Lithuanian Presidential Candidate Vėgėlė Fails to Qualify, Blames Journalists

Lithuanian presidential candidate Ignas Vėgėlė failed to qualify for the second round, blaming journalists for reports on his family's company allegedly violating Belarus sanctions. An investigation revealed the company's potential sanctions violation and illegal campaign funding, leading to Vėgėlė's defeat.

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Aqsa Younas Rana
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Lithuanian Presidential Candidate Vėgėlė Fails to Qualify, Blames Journalists

Lithuanian Presidential Candidate Vėgėlė Fails to Qualify, Blames Journalists

Lithuanian presidential candidate Ignas Vėgėlė has failed to qualify for the second round of the election and is now blaming journalists for his defeat. Vėgėlė, a lawyer who came in third place with 12% of the vote, claims that reports about his family's company allegedly violating Belarus sanctions and funneling money to his campaign may have cost him a spot in the runoff.

Why this matters: The allegations against Vėgėlė's family company highlight the importance of transparency in political funding and the need for strict enforcement of sanctions. This incident also raises concerns about the potential for corruption in political campaigns and its impact on the democratic process.

An investigation by international reporters, including Lithuania's independent media outlet Laisvės TV, revealed that UAB Vilpra, a company owned by Vėgėlė's family, may have indirectly violated sanctions on Belarus. The probe found that Vilpra sold air conditioning units to two Kyrgyz companies based at non-existent addresses, which were likely supplying a Belarusian firm that had previously violated sanctions.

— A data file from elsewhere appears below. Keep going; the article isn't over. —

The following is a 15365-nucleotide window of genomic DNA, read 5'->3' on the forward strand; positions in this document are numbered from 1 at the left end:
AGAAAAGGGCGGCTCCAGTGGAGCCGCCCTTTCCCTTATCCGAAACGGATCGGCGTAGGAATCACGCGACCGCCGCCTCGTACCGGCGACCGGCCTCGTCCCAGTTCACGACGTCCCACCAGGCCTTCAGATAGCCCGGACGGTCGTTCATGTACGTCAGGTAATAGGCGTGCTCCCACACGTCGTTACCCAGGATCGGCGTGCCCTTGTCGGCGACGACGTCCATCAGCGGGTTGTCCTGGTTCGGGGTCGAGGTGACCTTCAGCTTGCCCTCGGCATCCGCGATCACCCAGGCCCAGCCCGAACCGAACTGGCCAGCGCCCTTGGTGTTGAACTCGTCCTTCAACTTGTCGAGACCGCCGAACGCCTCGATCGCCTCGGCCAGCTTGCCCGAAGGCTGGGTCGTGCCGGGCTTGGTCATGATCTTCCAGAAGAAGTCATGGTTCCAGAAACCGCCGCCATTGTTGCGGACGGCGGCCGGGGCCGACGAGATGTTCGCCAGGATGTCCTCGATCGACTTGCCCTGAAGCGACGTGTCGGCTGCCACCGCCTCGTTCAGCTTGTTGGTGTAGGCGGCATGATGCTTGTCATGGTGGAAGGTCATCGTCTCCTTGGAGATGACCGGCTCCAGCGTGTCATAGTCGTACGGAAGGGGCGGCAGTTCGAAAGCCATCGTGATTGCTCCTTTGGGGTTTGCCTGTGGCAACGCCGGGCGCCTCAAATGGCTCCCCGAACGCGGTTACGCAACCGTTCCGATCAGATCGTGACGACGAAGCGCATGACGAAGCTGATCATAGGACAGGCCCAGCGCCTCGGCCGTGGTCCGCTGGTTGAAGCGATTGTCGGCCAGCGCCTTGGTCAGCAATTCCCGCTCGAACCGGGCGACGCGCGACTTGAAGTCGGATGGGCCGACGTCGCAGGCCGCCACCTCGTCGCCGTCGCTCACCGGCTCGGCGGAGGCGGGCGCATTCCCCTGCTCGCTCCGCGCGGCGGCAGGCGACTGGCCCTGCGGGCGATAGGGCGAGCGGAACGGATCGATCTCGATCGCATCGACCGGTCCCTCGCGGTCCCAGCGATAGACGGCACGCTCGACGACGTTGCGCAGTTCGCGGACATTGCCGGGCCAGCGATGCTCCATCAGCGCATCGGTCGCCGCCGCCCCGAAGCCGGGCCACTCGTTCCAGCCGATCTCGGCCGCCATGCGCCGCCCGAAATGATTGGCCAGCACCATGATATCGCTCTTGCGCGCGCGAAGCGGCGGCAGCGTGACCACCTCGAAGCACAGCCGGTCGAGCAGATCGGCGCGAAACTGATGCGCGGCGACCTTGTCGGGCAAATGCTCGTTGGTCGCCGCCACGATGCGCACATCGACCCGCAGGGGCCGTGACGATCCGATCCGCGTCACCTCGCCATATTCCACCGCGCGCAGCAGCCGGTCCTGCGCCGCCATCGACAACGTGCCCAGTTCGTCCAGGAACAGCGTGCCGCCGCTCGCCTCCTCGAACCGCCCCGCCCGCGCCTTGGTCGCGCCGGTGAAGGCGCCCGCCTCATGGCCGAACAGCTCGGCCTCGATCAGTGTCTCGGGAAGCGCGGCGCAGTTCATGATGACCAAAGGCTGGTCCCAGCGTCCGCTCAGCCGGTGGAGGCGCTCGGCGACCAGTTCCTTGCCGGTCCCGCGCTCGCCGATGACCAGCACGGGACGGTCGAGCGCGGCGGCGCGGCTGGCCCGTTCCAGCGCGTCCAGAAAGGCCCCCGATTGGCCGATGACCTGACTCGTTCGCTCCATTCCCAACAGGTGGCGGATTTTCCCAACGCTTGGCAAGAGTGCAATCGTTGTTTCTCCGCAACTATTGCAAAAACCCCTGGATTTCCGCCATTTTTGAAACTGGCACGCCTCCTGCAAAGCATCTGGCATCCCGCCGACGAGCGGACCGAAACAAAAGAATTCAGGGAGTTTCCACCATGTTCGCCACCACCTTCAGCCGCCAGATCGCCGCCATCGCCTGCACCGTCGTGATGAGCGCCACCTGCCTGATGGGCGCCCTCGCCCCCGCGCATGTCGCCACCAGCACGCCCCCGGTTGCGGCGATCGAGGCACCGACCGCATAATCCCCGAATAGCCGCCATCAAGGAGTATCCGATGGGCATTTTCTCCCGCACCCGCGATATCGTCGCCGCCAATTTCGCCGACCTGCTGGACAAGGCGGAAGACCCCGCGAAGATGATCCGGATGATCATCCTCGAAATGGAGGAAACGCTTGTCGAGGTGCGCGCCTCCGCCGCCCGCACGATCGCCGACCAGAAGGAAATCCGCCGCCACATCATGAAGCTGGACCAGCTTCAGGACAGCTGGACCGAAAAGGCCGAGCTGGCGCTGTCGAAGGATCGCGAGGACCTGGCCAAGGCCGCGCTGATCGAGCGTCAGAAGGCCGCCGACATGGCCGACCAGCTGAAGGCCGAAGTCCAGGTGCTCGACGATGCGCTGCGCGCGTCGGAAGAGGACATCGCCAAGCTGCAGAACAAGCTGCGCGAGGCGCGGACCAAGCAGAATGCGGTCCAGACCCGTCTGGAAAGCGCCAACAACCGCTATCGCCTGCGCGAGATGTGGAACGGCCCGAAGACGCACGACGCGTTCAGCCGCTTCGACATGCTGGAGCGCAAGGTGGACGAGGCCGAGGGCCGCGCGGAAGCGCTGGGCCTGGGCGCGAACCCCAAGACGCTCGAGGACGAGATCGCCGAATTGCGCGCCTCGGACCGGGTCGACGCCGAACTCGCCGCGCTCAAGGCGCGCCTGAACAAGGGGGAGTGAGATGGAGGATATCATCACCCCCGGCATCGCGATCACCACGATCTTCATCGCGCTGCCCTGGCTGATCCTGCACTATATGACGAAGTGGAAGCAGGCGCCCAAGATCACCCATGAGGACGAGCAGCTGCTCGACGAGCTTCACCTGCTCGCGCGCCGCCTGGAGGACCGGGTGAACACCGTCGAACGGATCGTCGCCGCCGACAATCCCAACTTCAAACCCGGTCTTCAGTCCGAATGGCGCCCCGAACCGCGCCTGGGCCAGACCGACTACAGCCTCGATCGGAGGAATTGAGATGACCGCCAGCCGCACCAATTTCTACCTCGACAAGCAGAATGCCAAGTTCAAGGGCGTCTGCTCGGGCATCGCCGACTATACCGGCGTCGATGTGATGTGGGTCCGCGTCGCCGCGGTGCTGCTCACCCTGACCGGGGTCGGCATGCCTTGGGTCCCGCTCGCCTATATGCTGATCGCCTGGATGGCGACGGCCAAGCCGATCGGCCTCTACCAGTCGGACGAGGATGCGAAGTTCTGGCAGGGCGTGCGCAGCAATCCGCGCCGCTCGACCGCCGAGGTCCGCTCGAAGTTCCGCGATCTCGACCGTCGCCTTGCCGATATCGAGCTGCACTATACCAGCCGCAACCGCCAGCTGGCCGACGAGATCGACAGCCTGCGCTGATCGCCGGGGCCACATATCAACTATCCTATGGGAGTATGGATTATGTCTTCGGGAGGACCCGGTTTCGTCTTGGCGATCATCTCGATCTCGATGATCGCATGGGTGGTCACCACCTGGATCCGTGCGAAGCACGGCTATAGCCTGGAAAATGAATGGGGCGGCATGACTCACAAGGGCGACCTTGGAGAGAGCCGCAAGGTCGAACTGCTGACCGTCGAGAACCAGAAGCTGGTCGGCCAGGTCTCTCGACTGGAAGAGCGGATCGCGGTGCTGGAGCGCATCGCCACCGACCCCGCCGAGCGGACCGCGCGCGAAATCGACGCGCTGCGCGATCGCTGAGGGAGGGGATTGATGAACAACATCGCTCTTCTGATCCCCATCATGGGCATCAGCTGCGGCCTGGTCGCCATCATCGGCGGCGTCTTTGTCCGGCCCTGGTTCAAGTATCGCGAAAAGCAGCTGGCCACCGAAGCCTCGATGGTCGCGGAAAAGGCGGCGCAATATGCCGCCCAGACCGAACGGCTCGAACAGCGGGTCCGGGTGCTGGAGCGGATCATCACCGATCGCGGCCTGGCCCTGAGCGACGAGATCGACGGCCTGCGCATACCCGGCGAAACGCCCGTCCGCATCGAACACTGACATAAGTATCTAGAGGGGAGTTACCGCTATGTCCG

The investigation also uncovered that Vėgėlė's family members, including his father, mother, and brother, donated almost 54,000 euros ($58,338) to his campaign. This is illegal in Lithuania, as businesses are banned from funding political campaigns. All three family members are linked to Vilpra through ownership or management roles.

Vėgėlė believes the media investigation may have misled voters and stated, "I will try to analyze how Mrs. Ingrida Šimonytė could have received more votes. Maybe it was due to those false investigations against companies managed by people close to me. I assume it could have been one of the factors that changed the results." He said the reports were "a blow to his reputation" and is now considering legal action against the journalists involved.

The first round of Lithuania's presidential election took place on Sunday, with a voter turnout of 59.37%. Incumbent Gitanas Nausėda came in first with 44% of the vote, while Prime Minister Ingrida Šimonytė received 20%. The two will face each other in a runoff on May 26. Vėgėlė, meanwhile, is weighing his options and re-evaluating his future in politics after the controversy surrounding his campaign and defeat in the first round.

Key Takeaways

  • Lithuanian presidential candidate Ignas Vėgėlė blames journalists for his defeat.
  • Vėgėlė's family company allegedly violated Belarus sanctions and funded his campaign.
  • Investigation reveals Vėgėlė's family members donated €54,000 to his campaign, violating Lithuanian law.
  • Vėgėlė came in third with 12% of the vote, missing the runoff.
  • Incumbent Gitanas Nausėda and PM Ingrida Šimonytė will face off in the May 26 runoff.